Wednesday, November 30, 2005

WHAT ALL LIBRARIANS CAN LEARN FROM TEACHER LIBRARIANS: INFORMATION LITERACY A KEY CONNECTOR FOR LIBRARIES

WHAT ALL LIBRARIANS CAN LEARN FROM TEACHER LIBRARIANS: INFORMATION LITERACY A KEY CONNECTOR FOR LIBRARIES. This is a speech from 2001. I just found it the other day when surfing. It gives a good overview of what academic librarians can learn about information literacy from school librarians. The speaker is Ken Haycock from the University of British Columbia.

From the site:

My task in this paper is to synthesize the research in information literacy in the K-12 sector, particularly as it relates to successful implementation of programs, to integrate this research with recent studies in information literacy in academic libraries, and to propose means for moving the post secondary information literacy agenda forward. Of course, some of the research is contextual and tentative such that these might best be considered propositions for further study. Having said this, however, these assertions are not simply personal opinion or preference, or reflections of a personal belief system, as is too often the basis for our decision making.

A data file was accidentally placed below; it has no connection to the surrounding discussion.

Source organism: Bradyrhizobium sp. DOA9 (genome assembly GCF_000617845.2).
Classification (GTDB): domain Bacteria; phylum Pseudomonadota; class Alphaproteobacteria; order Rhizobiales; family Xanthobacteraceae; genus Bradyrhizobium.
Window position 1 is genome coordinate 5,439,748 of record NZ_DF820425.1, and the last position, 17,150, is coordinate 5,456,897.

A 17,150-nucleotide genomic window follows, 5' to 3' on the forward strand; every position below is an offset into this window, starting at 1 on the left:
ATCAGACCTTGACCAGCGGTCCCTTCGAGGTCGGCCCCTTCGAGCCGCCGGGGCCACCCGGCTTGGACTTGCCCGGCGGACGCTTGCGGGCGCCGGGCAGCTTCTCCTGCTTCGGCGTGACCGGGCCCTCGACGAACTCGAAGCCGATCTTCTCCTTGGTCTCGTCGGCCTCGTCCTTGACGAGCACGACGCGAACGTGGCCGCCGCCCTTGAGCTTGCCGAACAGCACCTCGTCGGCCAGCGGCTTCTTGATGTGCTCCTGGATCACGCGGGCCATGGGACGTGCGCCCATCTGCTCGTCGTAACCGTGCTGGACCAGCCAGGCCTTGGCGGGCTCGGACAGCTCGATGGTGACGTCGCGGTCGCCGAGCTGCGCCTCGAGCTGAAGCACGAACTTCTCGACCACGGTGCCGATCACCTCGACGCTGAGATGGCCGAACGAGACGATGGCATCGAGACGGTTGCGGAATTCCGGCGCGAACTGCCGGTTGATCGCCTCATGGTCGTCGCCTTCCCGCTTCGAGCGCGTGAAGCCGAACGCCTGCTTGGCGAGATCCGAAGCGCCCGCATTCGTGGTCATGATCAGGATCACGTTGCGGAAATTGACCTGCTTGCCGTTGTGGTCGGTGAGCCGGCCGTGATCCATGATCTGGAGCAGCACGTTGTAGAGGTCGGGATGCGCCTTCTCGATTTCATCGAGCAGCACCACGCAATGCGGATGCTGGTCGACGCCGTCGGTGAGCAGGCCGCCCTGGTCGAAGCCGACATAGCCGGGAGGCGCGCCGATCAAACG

There is sufficient evidence from the research in teacher librarianship to suggest that under certain conditions, a qualified teacher librarian does have a positive effect on student achievement. My intention is to review this research base and to propose implications for academic librarians in postsecondary or tertiary institutions.

The sources for this analysis are primarily research studies and syntheses of research completed by Haycock, (1, 3) Krashen, (4) Lance and others (5) and Loertscher and Woolls(6).

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